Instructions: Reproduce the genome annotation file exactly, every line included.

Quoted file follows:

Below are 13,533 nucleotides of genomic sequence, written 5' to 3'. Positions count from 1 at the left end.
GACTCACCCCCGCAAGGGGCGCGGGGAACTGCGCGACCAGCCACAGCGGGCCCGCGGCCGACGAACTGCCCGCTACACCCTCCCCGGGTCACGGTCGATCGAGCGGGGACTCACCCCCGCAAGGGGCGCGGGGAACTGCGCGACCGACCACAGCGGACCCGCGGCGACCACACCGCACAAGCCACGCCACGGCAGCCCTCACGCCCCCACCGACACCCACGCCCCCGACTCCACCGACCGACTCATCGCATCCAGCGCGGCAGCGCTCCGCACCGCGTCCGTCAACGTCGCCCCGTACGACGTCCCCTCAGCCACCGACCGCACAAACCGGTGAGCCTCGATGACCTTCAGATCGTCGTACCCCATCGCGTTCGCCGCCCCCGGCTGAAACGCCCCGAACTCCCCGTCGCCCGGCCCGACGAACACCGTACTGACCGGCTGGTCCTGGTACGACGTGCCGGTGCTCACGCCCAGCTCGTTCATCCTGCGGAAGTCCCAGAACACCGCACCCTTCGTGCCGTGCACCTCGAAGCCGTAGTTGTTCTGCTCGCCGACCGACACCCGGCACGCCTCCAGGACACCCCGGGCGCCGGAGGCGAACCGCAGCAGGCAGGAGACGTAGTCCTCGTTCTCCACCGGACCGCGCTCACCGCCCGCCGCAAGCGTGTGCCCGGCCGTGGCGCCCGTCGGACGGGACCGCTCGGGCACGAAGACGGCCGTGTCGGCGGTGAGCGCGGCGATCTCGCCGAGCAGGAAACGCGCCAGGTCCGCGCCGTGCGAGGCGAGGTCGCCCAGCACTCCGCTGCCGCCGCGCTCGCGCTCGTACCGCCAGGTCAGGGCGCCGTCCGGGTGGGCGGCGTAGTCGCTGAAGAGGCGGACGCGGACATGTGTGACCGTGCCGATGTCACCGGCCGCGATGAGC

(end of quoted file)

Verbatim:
Below are 13,533 nucleotides of genomic sequence, written 5' to 3'. Positions count from 1 at the left end.
GACTCACCCCCGCAAGGGGCGCGGGGAACTGCGCGACCAGCCACAGCGGGCCCGCGGCCGACGAACTGCCCGCTACACCCTCCCCGGGTCACGGTCGATCGAGCGGGGACTCACCCCCGCAAGGGGCGCGGGGAACTGCGCGACCGACCACAGCGGACCCGCGGCGACCACACCGCACAAGCCACGCCACGGCAGCCCTCACGCCCCCACCGACACCCACGCCCCCGACTCCACCGACCGACTCATCGCATCCAGCGCGGCAGCGCTCCGCACCGCGTCCGTCAACGTCGCCCCGTACGACGTCCCCTCAGCCACCGACCGCACAAACCGGTGAGCCTCGATGACCTTCAGATCGTCGTACCCCATCGCGTTCGCCGCCCCCGGCTGAAACGCCCCGAACTCCCCGTCGCCCGGCCCGACGAACACCGTACTGACCGGCTGGTCCTGGTACGACGTGCCGGTGCTCACGCCCAGCTCGTTCATCCTGCGGAAGTCCCAGAACACCGCACCCTTCGTGCCGTGCACCTCGAAGCCGTAGTTGTTCTGCTCGCCGACCGACACCCGGCACGCCTCCAGGACACCCCGGGCGCCGGAGGCGAACCGCAGCAGGCAGGAGACGTAGTCCTCGTTCTCCACCGGACCGCGCTCACCGCCCGCCGCAAGCGTGTGCCCGGCCGTGGCGCCCGTCGGACGGGACCGCTCGGGCACGAAGACGGCCGTGTCGGCGGTGAGCGCGGCGATCTCGCCGAGCAGGAAACGCGCCAGGTCCGCGCCGTGCGAGGCGAGGTCGCCCAGCACTCCGCTGCCGCCGCGCTCGCGCTCGTACCGCCAGGTCAGGGCGCCGTCCGGGTGGGCGGCGTAGTCGCTGAAGAGGCGGACGCGGACATGTGTGACCGTGCCGATGTCACCGGCCGCGATGAGC